A number of previous studies reported effect of fractional picosecond laser treatment on ex vivo and human skin tissue [13,15,18,19,27]. Lee et.al. tested a 1064 nm picosecond laser with MLA (macro-beam diameter = 7 mm) at H0 = 2.8 J/cm2 on ex vivo porcine skin tissue. The study demonstrated that the MLA-assisted 1064 nm picosecond laser created the vacuoles (28 ± 10 µm in size) that were unevenly dispersed in the porcine skin (145 ± 26 µm in depth). In spite of the comparable vacuole size, the location was quite shallower than the current MLA results (size = ∼163 µm and depth = ∼350 µm at H0 = 3.0 J/cm2) possibly due to delivery of lower micro-beam energy associated with less numbers of micro-beam [13]. Yeh et.al. also examined a 1064 nm picosecond laser with MLA to generate the vacuoles (∼50 µm in size located at 50∼100 µm) in human skin at H0 = 1.2 J/cm2 [15]. The produced vacuoles were still smaller and shallowly distributed in the epidermis, compared to the current MLA results (up to 6.0 J/cm2). The dimensional differences could result from various factors, including optical properties of skin type (human tissue vs. ex vivo porcine tissue), level of micro-beam energy (more than two-fold difference), and characteristics of LIOB (amount, depth, and size). On the other hand, Tanghetti et.al. presented that a 1064 nm picosecond laser with DOE induced the vacuoles of 40∼60 µm in human epidermis at H0 = 1.1 J/cm2 [19]. Balu et.al. also visualized the laser–induced vacuoles of 49 ± 11 µm in the human epidermis by using multiphoton microscopy after irradiation of DOE-assisted 1064 nm picosecond laser light at H0 = 0.8 J/cm2 (macro-beam diameter = 6 mm) [27]. Despite the comparable vacuole size (40∼60 µm), the previous DOE studies confined the laser-induced vacuolization merely to the epidermis as low micro-beam energy or H0 was applied. On the other hand, the present study tested high pulse energy settings (H0 = 1.5∼6.0 J/cm2) explore the dependence of the intra-dermal LIOB effects in the skin on MLA and DOE and eventually to assess a potential capability of ablating deeply-located melanin pigments. In spite of a strong dependence on FD, the DOE group revealed the uniform distributions of a high density of the laser-induced vacuoles with consistent size (∼78 µm) under the basal membrane (300∼400 µm in depth) in skin. A ramification of the current findings may suggest a treatment capacity of the DOE-assisted picosecond laser treatment for deep skin pigments at high energy settings. Further tests with human skin should be followed to confirm the current findings and to warrant clinical benefits for dermatologists.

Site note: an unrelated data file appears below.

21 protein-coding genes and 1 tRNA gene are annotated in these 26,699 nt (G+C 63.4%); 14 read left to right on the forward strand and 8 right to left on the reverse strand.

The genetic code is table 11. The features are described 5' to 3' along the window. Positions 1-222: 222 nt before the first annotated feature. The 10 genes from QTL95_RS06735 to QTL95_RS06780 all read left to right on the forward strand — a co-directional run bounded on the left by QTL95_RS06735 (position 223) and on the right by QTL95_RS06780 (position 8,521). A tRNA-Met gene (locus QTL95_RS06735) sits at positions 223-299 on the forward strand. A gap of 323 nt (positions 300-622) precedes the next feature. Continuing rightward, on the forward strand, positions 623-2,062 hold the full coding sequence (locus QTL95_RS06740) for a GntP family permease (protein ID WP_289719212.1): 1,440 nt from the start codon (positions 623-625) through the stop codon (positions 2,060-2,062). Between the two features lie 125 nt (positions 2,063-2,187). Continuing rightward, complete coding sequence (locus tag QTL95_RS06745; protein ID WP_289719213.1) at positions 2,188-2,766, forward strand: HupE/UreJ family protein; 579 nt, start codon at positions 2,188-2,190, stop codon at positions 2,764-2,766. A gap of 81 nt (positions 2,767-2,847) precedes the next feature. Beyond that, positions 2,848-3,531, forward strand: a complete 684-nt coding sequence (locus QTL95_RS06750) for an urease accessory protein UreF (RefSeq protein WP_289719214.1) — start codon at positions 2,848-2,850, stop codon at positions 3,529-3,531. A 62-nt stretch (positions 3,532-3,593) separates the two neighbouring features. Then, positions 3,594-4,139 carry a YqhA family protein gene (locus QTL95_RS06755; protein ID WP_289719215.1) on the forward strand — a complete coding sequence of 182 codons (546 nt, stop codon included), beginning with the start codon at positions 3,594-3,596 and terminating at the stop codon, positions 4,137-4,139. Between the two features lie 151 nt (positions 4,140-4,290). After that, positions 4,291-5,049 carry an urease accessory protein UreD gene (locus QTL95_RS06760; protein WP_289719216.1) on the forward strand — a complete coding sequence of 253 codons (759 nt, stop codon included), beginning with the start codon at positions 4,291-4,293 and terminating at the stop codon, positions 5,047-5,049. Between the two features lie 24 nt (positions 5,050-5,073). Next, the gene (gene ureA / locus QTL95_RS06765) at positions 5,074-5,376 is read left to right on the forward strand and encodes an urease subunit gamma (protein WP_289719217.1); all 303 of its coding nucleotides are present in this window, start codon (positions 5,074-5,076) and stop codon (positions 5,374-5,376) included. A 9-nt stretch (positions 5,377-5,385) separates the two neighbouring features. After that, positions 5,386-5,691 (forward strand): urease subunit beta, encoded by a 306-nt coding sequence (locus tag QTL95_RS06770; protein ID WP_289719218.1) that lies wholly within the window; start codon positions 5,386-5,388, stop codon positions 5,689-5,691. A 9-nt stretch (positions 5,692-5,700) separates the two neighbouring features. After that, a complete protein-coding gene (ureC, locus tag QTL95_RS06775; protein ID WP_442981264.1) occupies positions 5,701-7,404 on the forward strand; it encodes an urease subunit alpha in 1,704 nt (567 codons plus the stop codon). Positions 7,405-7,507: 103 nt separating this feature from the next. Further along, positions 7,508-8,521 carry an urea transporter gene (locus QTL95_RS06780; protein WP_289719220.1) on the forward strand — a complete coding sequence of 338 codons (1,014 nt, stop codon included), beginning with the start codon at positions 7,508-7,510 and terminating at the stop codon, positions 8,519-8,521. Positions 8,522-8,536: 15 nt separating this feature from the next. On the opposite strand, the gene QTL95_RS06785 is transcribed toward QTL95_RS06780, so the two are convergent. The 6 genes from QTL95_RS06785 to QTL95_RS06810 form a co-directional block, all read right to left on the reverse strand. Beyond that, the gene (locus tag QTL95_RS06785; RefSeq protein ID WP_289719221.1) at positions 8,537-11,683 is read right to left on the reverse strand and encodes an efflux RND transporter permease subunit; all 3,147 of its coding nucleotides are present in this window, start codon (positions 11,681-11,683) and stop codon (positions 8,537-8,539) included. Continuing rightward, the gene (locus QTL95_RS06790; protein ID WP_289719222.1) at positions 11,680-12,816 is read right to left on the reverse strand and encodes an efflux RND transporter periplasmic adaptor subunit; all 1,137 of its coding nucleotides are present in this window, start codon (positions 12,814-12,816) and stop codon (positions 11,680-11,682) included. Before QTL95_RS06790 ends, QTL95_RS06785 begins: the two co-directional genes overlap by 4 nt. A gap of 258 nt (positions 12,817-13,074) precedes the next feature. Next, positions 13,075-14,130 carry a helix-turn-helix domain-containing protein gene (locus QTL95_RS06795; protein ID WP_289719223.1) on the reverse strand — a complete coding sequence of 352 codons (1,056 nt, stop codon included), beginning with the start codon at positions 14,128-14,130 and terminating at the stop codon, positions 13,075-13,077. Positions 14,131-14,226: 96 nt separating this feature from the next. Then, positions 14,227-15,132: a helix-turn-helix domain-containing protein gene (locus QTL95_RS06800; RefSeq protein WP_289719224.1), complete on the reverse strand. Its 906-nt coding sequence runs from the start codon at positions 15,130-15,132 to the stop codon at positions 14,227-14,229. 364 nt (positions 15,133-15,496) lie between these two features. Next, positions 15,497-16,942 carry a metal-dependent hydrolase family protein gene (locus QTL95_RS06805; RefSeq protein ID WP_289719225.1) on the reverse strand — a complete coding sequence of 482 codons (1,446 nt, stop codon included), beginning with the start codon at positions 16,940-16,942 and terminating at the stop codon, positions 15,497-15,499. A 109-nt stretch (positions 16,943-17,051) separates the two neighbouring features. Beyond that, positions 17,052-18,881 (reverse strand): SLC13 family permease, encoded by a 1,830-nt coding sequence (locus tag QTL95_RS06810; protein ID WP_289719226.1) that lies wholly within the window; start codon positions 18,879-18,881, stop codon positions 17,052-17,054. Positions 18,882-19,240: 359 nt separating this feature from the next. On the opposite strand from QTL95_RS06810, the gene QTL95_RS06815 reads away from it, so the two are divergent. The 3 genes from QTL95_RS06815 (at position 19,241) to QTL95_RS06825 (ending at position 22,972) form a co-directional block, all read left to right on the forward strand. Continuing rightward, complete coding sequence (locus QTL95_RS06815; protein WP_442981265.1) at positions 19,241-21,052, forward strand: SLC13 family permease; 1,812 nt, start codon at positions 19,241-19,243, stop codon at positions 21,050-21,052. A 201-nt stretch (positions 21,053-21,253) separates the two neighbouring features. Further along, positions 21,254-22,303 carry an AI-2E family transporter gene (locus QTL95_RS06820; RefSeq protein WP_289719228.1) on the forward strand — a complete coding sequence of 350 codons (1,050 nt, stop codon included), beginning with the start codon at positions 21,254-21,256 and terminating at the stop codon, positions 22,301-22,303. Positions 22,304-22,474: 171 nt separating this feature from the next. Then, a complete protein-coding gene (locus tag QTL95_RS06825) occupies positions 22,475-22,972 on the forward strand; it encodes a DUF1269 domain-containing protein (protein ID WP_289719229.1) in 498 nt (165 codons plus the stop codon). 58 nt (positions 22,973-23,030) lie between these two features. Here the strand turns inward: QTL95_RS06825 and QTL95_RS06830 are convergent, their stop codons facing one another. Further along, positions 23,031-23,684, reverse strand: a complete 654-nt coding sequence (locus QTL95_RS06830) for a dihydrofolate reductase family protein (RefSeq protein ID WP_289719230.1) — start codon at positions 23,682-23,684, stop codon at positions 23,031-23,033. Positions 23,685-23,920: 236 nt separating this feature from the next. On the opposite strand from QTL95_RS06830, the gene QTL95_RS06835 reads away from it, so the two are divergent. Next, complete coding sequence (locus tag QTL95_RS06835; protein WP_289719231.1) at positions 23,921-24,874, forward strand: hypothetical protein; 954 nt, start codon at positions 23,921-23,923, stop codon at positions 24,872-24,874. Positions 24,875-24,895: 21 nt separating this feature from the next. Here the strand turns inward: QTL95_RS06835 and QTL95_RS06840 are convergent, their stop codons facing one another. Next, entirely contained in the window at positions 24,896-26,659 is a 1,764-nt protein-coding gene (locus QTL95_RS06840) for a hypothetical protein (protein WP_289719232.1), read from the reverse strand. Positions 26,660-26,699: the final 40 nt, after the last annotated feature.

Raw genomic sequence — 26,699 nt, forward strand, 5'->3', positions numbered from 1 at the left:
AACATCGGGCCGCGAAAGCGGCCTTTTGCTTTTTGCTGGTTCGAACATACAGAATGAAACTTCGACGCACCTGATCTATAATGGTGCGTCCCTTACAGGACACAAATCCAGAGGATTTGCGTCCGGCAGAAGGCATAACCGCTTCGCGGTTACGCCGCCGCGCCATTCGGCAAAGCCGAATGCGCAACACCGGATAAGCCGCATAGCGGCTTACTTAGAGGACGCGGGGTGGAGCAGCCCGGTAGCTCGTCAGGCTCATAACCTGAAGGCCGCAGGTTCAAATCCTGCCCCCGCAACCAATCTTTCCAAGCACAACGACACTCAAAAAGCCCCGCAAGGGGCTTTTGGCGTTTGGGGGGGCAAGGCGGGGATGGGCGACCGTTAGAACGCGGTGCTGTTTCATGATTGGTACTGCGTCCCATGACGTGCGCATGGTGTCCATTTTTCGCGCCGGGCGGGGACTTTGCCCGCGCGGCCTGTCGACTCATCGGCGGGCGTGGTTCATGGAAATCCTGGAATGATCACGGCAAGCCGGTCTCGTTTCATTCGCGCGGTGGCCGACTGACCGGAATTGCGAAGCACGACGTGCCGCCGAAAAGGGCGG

Although DOE-assisted picosecond laser demonstrated more uniform distributions of laser-induced vacuoles under the basal membrane, experimental limitations still remain for clinical translation. All the targets used in the experiments had a relatively flat surface for better optical coupling with minimal specular reflection. However, MLA can deposit and employ the incident laser energy on a rough surface whereas DOE can work well on a flat surface. Thus, as a significant clinical parameter, various surface conditions (e.g., smooth vs. rough) should be examined to validate the current findings with MLA and DOE. As the present study tested porcine pigmented skin, ex vivo tissue hardly reflects in vivo and human tissue conditions in terms of melanin distributions, water contents, blood perfusion, and skin temperature. In fact, variations in optical properties contingent on skin color may vary thresholds and characteristics of LIOB on the skin tissue. Lack of dermal blood flow can hardly evaluate superficial dermal hemorrhage particularly after laser treatment at high energy settings. The current study merely used the dark pigmented porcine skin to ensure the initiation of LIOB for all the conditions. Thus, additional skin types/colors should be assessed to elucidate the dependence of the DOE-induced LIOB on the melanin contents and distributions. Only three different FDs were selected to simulate the effect of human skin texture (i.e., surface condition) on the intra-dermal LIOB responses. However, the nonlinear dependence of the laser-induced vacuolization on FD (Fig. 5) needs to examine various treatment distances for warranting the optimal clinical outcomes of the DOE-assisted laser treatment. Therefore, for potential clinical translation, further studies will be performed to validate the current findings in in vivo porcine models with multiple skin colors in terms of degree of pigment removal, acute and chronic responses of laser-treated skin with MLA and DOE, and recurrence rate of the treated pigments.